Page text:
Citizen of the Galaxy by Robert A Heinlein – A Science Fiction Book Review

When the story opens an adolescent boy named Thorby is being sold on the slaver’s block in the ironically named Plaza of Liberty in Jubbulpore, the capital of Jubbul, which is itself the capital of the Nine Worlds ruled by the Sargon.  The Nine Worlds is presented as an oriental despotic empire complete with a caste system that includes slaves, beggars and thieves as acknowledged roles in the society.  Now this is embedded in a future that includes interstellar space ships, faster than light communication and a human civilization that has spread hundreds of light years from Earth.

Baslim the crippled beggar manages to purchase the boy.  He overcomes the boy’s ferocious hatred of his owners and uses kindness and fatherly discipline to raise the boy to be an honest and resourceful man.  As time goes on Thorby figures out that Baslim is a lot more than just a beggar.  Inside his lodgings in the underground slums of Jubbulpore, Baslim has modern teaching equipment that he uses to teach Thorby languages and mathematics and the history of the world he lives in.  Also, Baslim seems to be a spy, collecting information on the slave trade on Jubbul.  Eventually Baslim tells Thorby that someday Baslim would be gone and Thorby must leave Jubbul to escape from the squalor and injustice that was life in the Nine Worlds.  He uses hypnotic suggestion to implant a message in Thorby, that when delivered by the boy, would tell one of Baslim’s friends, who was a starship captain, that rescuing the boy would be the payment for a favor Baslim had done for the captain’s family.

And one day Thorby finds that Baslim has been arrested and executed as a spy and that the Sargon’s men are after Thorby.  Luckily Thorby had spotted Captain Krausa of the starship Sisu.  The message and the implied debt are acknowledged the Captain and by clever subterfuges performed by Thorby’s friends he is smuggled aboard the Sisu and escapes Jubbul.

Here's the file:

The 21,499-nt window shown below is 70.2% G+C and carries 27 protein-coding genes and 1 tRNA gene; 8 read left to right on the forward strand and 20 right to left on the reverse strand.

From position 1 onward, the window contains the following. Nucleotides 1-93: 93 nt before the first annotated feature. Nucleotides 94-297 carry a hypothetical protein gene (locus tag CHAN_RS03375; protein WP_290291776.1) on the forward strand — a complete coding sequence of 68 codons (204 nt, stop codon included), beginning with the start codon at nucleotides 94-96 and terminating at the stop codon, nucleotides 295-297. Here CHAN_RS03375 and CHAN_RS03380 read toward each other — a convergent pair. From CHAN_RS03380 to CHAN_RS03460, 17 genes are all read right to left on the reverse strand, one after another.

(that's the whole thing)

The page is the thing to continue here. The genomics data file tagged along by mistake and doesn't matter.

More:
Overcoming his grief at the death of his adoptive father Baslim, Thorby is adopted into the family that is the crew of Sisu.  A complex phratry and moiety arrangement connects the “family” on Sisu with the other Trader ships with their own “families.”  Thorby struggles to adapt to the strange ways of his new family but the connection to his ship mates stabilizes the boy and gives him the sense of belonging he needs.

But what Thorby doesn’t know is that Baslim had told Captain Krausa that Thorby probably had a family somewhere out in the free worlds beyond the Nine Worlds.  Krausa was committed to hand Thorby over to the authorities of the Space Guard, when he could, for reunion with his family.  But Thorby’s relation to Baslim means that the Sisu would gain great status with the other Trading families by keeping Thorby in their family.

After many adventures including shooting a space pirate ship out of the skies Thorby is finally returned to the Space Guard.  He learns that Baslim was a highly decorated officer in the Guard and he was doing espionage to help destroy the slave trade.  For someone associated with Baslim the Guard does everything humanly possible to help Thorby and finally finds his true family.  The details of this final chapter take him back to Earth and solves the mystery of his years as a slave.